Israel's reported plan to ease the siege on the Gaza Strip as means of speeding up a deal for Gilad Shalit's release brought hope to the area's residents, who have been suffering from a long-time shortage of basic goods.
Gaza's residents are hoping that the Israeli plan to send more goods into the Strip will indeed be implemented and improve their quality of life, both in terms of the quality of consumer products and in terms of the economic situation.
Several Gazans told Ynet on Friday morning that the prices of products sold in the Strip's markets were much higher due to the difficulties involved in brining them in through smuggling tunnels.
One of the residents told Ynet that the products arriving from Egypt through the tunnels are deficient in terms of their quality and are much more expensive.
Projects stuck due to lack of materials (Photo: AFP)
"We lack all the construction materials, we are lack dairy products, there is no flour, there is no fuel, there is no computer equipment, raw materials for the agriculture industry – equipment, fertilizers and such, and the material coming from Egypt is insufficient and much more expensive."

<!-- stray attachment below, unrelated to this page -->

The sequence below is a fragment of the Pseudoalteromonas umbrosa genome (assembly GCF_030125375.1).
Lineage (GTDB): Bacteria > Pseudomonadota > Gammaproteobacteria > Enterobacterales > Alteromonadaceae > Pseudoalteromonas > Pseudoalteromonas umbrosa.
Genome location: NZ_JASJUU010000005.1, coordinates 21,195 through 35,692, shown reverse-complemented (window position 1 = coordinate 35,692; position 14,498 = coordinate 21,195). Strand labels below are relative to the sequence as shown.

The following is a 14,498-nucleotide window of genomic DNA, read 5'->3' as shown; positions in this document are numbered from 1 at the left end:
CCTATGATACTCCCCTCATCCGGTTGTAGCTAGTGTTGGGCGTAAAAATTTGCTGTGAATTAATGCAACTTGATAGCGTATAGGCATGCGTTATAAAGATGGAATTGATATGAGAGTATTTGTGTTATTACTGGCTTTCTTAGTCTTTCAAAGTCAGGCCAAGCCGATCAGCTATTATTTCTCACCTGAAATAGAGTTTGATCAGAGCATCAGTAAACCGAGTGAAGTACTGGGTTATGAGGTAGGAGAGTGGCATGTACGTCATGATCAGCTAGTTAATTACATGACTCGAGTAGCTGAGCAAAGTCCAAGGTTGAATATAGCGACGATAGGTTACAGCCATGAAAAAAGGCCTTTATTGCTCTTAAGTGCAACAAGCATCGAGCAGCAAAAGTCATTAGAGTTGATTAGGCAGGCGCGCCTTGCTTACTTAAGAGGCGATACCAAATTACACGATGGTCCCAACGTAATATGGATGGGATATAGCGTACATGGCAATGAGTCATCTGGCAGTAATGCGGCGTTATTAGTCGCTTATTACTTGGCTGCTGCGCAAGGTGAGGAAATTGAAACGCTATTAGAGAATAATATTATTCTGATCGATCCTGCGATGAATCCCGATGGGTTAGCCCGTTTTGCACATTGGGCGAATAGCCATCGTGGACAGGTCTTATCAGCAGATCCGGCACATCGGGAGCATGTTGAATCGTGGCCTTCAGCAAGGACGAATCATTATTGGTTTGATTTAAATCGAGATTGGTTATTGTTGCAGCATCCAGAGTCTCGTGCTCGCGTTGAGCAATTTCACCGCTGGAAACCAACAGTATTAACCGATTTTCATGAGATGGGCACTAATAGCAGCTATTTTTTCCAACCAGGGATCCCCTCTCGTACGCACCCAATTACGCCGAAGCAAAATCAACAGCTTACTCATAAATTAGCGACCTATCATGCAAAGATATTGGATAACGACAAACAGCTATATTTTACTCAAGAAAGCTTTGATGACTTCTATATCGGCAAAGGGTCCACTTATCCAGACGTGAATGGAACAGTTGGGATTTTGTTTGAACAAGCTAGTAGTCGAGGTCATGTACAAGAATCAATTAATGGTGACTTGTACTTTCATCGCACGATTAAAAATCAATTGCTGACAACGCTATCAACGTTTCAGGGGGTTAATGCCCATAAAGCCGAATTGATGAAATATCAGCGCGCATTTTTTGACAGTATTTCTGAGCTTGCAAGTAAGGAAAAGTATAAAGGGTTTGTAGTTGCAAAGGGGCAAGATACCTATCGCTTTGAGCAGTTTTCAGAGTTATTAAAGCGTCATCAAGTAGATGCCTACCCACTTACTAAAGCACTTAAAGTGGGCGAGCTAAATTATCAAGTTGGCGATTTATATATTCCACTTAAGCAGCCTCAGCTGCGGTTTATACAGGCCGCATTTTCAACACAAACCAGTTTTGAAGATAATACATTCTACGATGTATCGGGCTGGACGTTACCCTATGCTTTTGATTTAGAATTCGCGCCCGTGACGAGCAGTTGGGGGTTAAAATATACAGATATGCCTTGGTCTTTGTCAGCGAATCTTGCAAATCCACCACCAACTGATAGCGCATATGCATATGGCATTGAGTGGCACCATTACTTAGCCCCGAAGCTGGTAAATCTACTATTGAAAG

According to the resident, he was recently forced to buy tires. "Two tires which used to cost 400 shekels, I had to buy for 1,400 shekels, which is nearly four times more and at a terrible quality compared to the ones which used to come from Israel.
"Even when we eat we know that we're not eating flour of the best quality, and the same is true in regards to dairy products."
According to the resident, an average Palestinian family has lost tens of thousands of shekels during the blockade years due to the price differences between products which used to enter the Strip from Israel and the products arriving through the tunnels.
"Since the siege we pay much more and get a much lower quality. Both in fuel and in all other products the quality is poor."
According to the resident, the most critical shortage is felt in various construction materials. "Many projects and many people are stuck because of the shortage, which makes the construction process a thousands times more expensive, and I hope the ease of restrictions will include construction materials."
The International Committee of the Red Cross (ICRC) said in its report, published Monday, that Israeli control of border crossings is restricting imports to Gaza of reconstruction, medical and other supplies.
"The people living there find themselves unable to rebuild their lives and are sliding ever deeper into despair," said the report.